So what's the latest? Well, it certainly seems appropriate to take a look at some of the buzz-worthy pop-ups in New York City, our very own 'global city' in the sense of Saskia Sassen's sociological take on the term wherein cities are:
sites where the many different cultures of resistance, subversion, contestation of power can become present to each other, aware of each other, in a way they cannot on a plantation or in a small town where the diversity is lacking. Cities have become international spaces for a diversity of actors and subjects. They have of course always been so, though perhaps a bit less than today and in a different way from today. Cities are new frontier zones where actors from many many different types of struggles and national origins can come together. (Saskia Sassen, "Women in the Global City: Exploitation and Empowerment," LOLA Press No.1)There is Limited Time Only, a new pop-up venture by James Beard Award winning chef RJ Cooper with a "20 course journey menu nightly from April 27-May 8."
There is What Happens Now, from Dovetail's John Fraser... an experience that will last for only 9-months with a menu and decor that shifts thematically every 30 days... right now, life once again imitates art as the current theme revolves around the atmosphere and creative interpretation of Renoir's Luncheon of the Boating Party.
|Auguste Renoir, Luncheon of the Boating Party (1881), Washington D.C.|
And the Guerilla Culinary Brigade will most likely soon be hosting another Feast, so get on their mailing list to be kept abreast.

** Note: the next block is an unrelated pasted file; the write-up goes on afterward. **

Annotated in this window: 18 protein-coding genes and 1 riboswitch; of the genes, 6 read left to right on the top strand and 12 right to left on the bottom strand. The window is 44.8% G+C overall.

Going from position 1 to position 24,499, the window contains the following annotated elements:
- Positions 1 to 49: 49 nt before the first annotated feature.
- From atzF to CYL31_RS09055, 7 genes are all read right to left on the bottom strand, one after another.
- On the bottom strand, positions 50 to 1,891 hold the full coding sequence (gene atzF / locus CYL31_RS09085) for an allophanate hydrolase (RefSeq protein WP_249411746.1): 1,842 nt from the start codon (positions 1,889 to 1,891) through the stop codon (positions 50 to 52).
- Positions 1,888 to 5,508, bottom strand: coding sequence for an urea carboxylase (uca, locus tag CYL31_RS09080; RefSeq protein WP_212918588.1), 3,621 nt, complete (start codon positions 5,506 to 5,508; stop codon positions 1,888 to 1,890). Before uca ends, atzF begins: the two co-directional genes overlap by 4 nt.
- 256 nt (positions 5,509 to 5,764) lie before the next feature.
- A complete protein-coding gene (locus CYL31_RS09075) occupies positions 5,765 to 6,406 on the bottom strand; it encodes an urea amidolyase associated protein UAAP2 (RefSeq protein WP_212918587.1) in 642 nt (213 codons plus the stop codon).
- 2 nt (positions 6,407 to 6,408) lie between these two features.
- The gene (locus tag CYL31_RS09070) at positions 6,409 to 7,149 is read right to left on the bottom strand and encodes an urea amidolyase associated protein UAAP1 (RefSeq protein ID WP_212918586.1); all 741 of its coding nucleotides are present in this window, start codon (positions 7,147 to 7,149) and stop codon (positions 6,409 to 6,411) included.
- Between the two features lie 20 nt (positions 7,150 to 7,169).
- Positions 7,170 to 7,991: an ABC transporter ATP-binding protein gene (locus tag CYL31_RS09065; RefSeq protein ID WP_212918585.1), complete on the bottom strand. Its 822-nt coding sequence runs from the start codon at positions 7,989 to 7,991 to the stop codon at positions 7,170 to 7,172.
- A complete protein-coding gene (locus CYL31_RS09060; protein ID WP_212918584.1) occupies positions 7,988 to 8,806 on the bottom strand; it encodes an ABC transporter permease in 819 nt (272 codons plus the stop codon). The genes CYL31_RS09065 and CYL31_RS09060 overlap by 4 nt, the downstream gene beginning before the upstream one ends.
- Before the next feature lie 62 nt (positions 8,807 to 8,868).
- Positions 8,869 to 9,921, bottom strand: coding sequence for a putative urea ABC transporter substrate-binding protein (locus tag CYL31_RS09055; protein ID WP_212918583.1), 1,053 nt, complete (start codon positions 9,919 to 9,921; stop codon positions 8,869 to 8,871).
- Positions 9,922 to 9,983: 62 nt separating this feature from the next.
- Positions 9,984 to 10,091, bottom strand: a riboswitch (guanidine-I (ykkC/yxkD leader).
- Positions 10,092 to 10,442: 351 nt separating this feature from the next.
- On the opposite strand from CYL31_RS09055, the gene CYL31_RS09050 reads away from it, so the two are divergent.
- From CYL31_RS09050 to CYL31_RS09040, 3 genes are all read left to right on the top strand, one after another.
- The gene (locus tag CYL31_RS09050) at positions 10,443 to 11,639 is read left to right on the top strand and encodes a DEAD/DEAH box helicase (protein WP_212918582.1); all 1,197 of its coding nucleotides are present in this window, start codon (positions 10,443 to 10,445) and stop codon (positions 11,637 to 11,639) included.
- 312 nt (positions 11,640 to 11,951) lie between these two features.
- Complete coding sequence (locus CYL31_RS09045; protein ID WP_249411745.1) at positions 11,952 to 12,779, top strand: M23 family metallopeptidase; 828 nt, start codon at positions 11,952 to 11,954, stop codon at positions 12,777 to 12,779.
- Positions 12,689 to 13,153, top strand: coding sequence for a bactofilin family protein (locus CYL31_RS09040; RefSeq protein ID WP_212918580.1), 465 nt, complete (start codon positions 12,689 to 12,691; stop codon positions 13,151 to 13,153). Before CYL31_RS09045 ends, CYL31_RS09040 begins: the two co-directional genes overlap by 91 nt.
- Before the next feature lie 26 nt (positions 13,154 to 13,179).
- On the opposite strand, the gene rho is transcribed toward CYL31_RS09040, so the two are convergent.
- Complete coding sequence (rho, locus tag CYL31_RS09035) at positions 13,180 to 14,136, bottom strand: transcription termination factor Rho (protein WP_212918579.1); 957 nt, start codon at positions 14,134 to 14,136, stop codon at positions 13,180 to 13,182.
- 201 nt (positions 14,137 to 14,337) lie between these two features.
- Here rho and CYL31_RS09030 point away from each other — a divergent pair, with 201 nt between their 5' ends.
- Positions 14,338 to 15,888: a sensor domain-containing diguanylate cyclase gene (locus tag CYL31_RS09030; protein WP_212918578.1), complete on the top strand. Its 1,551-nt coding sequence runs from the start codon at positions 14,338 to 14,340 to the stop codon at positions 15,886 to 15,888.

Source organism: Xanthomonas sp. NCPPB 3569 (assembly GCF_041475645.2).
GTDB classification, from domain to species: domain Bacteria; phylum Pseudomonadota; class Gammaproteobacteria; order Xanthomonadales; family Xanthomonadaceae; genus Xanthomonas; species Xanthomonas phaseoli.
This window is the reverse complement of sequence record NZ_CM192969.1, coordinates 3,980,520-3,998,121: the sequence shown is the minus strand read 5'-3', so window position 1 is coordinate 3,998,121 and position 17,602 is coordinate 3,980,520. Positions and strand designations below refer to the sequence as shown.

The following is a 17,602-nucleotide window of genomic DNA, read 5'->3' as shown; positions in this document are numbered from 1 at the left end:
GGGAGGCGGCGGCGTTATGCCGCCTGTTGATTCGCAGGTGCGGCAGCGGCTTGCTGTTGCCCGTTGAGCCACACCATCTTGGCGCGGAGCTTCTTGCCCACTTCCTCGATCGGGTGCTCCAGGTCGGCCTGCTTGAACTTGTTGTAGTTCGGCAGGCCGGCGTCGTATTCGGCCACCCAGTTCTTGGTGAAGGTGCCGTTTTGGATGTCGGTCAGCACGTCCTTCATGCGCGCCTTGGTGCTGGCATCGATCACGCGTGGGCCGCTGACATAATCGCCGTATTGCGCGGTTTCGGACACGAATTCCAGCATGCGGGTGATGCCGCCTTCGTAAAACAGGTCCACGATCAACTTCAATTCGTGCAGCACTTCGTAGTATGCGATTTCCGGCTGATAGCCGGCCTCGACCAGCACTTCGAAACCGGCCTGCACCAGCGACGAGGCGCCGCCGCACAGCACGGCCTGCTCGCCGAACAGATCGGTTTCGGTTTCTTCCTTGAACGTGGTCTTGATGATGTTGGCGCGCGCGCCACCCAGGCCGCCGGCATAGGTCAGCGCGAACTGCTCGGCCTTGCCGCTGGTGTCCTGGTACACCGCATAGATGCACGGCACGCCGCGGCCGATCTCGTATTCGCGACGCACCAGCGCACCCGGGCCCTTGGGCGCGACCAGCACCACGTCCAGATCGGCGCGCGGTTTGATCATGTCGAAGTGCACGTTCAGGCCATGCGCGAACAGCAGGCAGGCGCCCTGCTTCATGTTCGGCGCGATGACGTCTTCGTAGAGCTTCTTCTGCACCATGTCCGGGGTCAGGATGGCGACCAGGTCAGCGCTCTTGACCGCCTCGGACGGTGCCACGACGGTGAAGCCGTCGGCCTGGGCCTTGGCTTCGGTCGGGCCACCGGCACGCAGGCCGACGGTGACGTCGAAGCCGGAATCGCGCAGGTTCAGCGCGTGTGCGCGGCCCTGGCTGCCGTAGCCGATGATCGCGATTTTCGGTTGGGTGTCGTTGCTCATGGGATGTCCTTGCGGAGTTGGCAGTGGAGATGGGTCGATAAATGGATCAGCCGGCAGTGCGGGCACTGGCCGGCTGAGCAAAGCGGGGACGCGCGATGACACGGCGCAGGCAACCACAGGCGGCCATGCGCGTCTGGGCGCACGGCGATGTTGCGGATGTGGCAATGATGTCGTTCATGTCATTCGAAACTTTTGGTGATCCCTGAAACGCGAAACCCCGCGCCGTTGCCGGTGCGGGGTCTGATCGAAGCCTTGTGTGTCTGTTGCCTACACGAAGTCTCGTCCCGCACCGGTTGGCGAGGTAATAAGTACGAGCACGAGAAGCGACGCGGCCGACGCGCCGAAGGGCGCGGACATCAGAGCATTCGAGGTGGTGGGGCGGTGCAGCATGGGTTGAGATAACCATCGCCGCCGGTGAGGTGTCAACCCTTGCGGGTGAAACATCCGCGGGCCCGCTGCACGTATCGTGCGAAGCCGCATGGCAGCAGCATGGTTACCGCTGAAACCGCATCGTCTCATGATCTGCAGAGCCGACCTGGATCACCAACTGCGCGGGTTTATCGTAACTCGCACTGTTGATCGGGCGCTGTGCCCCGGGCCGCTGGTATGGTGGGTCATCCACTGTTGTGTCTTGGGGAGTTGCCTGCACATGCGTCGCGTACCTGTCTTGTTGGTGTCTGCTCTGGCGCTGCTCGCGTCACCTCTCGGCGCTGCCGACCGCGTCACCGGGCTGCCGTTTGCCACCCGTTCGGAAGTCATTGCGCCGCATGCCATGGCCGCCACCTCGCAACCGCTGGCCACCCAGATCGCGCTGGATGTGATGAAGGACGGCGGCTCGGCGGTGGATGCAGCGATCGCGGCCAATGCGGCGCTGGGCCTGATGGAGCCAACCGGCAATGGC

Despite the appearance of breezy aplomb with which it seems these experiences pop up and then dissolve like mist, Alan Phillips (operator of the aforementioned Guerilla Culinary Brigade) addresses the sweat, blood and tears that lies behind the veil of finesse and facility. Those who make it through the obstacle coarse of challenges, he ultimately deems "either clinically insane or very stupid." Welcome to the club.
Time and identity are again re-arranged and metamorphosed when a 1920's Speakeasy bar will pop up this weekend on Wooster Street.
Blink and you will miss all of this and not be part of the here-today-gone-tomorrow refreshed, re-envisioned, transient vanguard. And it makes one wonder what we are striving for. With 'creating a moment' being the goal, what is lost of those places, restaurants, experiences that build and develop and prevail? Why are we so enamored with whispering secrets of the cool, the "in," the exclusive in each other's ears as high school cliques revive through a sort of pop-up in-crowd? Why has even our branding gone 'underground' through guerilla tactics borrowed from warfare where surprise attack, ambush, and awareness of vulnerable targets have created countervailing strategies of the counter-insurgency?
Perhaps, like so many forces in opposition, the prevalence of pop-ups may make us appreciate the long-lasting sustainability of brick-and-mortar firm realities... such as Delmonico's in New York City or the Union Oyster House in Boston.
The reliable, the persistent, the survivors clinging onto abiding existence: these all speak of a strength of endurance that we may yet still value, despite the lure of the always new and always temporary. For in that beguiling unexplored territory lies a potential snare... that what others will say when they look back at us is that we lived in "a culture that chose to bury itself in order to definitively escape its own shadow..." that like the mirage of Vegas when we witness it "rise whole from the desert in the radiance of advertising at dusk, and then return to the desert when dawn breaks..." we are participating in a moment, an experience, a bursting bubble that is only that which it effaces and it "effaces any support and any depth, and that it is this liquidation, this reabsorption of everything into the surface.... that plunges us into this stupefied, hyperreal euphoria that we would not exchange for anything else, and that is the empty and inescapable form of seduction." (Jean Baudrillard, trans. by Sheila Faria Glaser, Simulacra and Simulation (Ann Arbor: University of Michigan Press, 1994), pgs. 92-94)